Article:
By the chess table, mouth agape at noticeboards and press-clippings, into the tea-room. Crowded with eighty years of bookings, stories and guests, the desire to be served tea in a white china cup and take a round of petite-fours was overwhelming. Sadly, a lady disturbed me in 1932 and I awoke in 2012 to a row of tables and chairs, a small photographic exhibition and a barrage of pleasant French that I really wanted to understand. One-in-five just wasn’t cutting it.
Gracious as 1932, Jakye Roubaix, the caretaker of Le Belvedere de Rayon Vert, took me under her wing for just a moment. Perhaps it was the look of wanton petite-fours all over my face, probably just the awe-struck and fumbling French dialogue that charmed her.
Intently engaging all senses as one does in the company of a gracious foreigner in a building that one shouldn’t have been, ears spoke of an impending gathering, nose noted delicious beef stew on the stove and eyes clipped trays of coffee mugs. Mouth tried to work out how to convince Madame Roubaix to take me on a tour.
Somewhere in the ether, someone calculated that I was to be rewarded with an unplanned guided tour. Mme Roubaix led me out of the tea-room, down the hallway across the colourful tiles towards the doorway “Interdit” (Forbidden).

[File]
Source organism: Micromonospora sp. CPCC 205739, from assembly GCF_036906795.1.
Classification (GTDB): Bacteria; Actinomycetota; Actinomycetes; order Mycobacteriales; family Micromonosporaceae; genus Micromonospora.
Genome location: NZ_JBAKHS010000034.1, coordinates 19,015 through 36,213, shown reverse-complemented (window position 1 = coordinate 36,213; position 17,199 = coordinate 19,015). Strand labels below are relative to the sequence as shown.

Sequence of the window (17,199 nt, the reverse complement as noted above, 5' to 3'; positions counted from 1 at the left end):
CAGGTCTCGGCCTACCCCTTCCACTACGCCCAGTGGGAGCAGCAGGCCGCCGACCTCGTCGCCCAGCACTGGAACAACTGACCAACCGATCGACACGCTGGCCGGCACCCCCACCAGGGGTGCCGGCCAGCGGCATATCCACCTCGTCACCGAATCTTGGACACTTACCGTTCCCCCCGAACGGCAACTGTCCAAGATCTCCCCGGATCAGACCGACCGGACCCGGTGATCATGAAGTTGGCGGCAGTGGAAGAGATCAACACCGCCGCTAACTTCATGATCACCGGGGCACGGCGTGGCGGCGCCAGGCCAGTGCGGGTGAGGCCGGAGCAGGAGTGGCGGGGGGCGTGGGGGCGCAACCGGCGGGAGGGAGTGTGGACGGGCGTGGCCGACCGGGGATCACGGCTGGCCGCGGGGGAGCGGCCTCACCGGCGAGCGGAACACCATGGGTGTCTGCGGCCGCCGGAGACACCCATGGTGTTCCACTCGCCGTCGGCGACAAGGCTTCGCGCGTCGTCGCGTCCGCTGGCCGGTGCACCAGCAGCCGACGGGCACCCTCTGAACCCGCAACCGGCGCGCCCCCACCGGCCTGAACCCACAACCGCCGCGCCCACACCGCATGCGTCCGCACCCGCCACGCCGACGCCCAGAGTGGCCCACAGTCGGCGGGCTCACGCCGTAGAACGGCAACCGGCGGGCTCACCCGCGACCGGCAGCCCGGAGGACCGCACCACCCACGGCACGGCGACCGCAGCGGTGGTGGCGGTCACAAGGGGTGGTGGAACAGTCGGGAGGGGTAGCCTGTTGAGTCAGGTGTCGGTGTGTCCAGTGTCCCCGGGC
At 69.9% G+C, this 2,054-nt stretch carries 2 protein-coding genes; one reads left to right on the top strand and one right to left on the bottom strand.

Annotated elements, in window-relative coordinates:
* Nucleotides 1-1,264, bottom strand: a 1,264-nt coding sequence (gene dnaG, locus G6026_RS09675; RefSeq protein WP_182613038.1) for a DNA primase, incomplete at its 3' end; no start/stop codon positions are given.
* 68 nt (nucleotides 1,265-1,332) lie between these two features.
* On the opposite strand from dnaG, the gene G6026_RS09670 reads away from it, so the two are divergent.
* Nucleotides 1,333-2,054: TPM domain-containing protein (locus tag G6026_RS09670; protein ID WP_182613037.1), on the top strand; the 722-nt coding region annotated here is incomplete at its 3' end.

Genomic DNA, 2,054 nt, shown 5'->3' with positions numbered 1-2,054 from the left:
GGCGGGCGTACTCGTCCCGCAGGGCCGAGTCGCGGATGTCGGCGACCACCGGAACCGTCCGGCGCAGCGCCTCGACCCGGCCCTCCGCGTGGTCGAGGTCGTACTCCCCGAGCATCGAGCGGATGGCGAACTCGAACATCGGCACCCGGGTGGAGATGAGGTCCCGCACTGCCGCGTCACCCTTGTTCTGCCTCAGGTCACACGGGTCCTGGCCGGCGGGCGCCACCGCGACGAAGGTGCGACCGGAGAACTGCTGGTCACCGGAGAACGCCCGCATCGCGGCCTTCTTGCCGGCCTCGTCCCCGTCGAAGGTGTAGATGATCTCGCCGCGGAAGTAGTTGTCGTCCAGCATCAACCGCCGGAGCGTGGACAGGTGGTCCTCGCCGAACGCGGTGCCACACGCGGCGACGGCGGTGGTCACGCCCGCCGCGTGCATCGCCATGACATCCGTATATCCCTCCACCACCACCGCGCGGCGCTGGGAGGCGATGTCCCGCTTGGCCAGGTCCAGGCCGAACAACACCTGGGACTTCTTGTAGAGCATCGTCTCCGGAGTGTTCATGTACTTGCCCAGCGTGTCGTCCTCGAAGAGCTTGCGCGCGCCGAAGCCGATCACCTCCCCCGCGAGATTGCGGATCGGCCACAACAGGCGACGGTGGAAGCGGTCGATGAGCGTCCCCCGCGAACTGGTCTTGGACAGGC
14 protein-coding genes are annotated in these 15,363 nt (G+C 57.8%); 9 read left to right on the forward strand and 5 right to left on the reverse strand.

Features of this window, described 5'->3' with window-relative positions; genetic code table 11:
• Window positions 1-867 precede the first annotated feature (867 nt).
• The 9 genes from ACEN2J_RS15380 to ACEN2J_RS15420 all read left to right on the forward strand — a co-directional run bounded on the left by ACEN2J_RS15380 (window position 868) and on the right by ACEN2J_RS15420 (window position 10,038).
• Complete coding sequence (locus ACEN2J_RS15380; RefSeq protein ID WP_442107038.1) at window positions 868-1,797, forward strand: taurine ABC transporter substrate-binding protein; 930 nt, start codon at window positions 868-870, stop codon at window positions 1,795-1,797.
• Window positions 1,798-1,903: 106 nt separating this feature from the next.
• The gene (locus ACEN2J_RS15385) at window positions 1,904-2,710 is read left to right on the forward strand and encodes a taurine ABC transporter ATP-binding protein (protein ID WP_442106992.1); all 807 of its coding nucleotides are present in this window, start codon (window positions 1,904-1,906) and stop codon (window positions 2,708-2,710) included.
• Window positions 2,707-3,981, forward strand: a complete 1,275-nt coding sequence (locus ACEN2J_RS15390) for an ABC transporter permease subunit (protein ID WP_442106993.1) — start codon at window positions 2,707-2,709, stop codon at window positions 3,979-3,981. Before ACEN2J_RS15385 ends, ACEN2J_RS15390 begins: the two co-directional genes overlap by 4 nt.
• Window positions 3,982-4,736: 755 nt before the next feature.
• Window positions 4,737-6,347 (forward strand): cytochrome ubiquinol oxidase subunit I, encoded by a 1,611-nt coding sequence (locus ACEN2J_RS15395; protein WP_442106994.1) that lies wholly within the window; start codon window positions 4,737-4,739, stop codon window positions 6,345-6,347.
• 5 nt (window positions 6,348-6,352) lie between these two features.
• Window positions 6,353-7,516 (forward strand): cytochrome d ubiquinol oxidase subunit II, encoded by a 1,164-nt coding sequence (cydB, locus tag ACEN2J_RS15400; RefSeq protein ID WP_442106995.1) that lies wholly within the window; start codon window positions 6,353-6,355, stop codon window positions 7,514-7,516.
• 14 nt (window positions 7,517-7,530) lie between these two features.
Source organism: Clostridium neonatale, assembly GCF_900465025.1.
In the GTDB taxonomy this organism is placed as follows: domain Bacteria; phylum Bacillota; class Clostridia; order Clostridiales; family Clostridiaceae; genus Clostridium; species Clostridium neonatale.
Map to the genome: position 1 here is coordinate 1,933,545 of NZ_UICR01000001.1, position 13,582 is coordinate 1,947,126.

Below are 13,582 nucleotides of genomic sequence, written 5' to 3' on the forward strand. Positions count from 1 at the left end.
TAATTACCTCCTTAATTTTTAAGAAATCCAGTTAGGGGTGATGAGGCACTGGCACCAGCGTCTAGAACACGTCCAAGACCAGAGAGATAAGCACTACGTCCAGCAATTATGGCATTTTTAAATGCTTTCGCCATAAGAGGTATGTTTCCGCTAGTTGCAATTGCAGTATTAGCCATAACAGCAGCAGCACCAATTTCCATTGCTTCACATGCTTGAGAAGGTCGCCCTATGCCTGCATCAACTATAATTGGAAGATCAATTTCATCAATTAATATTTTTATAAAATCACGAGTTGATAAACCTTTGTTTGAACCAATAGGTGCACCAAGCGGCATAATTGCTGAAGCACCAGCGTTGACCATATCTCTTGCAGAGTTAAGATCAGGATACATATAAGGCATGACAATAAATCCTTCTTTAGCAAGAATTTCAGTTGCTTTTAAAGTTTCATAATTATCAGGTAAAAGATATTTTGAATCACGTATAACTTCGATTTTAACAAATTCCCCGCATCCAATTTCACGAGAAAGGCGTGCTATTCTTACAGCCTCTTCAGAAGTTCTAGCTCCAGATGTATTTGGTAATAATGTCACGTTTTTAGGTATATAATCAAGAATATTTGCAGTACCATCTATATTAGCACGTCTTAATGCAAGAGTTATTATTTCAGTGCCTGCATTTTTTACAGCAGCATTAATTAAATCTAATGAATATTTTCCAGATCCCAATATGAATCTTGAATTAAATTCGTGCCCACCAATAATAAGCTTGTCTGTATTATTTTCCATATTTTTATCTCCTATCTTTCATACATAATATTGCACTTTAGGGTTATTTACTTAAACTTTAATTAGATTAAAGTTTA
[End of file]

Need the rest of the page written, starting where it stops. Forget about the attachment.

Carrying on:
Things were looking up. Mind your head she said, or just ‘votre tete’ as I heard it. Through a few wizard like doors, don’t mind the exposed wiring or the half-installed light-switch box hanging off the wall. Click! Click! Click! Mme Roubaix threw the switches and we emerged from the back-halls right of stage in the theatre. There sat the audience awaiting the curtain to be lifted for the show to go on. An audience of 20 years of dust unfortunately.
Mme Roubaix came and went a few times as I took front row seats under the dress circle for the full presentation. A ‘modern’ cinema screen whirred and rolled its way up to reveal theatre stage and tapered curtains. (Sidenote: A quick internet search failed to reveal another hotel with its own theatre).
Left to deliver a solo tour, Le Belvedere revealed a separate salon for black tie opulent occasions or perhaps intimate marriage ceremonies. On the upper floors, there remains a small number of rooms available for booking with an indoor courtyard for the 60 days a year that it rains in the region.
In its day the hotel Le Belvedere du Rayon Vert most surely would have been the Grand Dame of Cerbere, if not the region. It is fortunate that another Grand Dame in Jakye Roubaix now tends its place on the list of historic monuments.
Designed in Art Deco style it was built between 1928-1932 and even in its current state its a testament to those days. Who needs a time-machine.
Two Grand Dames
And that’s what’s drawn me to ride to the border a few times, just to whoosh past those Two Grand Dames and rejoice the day when time to spare between trains took another track. Is it the magnetism of the Belvedere or the magnetism of the reward of the unforeseen that fulfils the spirit on that route; calculation unknown.
Thanks to Avery for the inspiration for this article.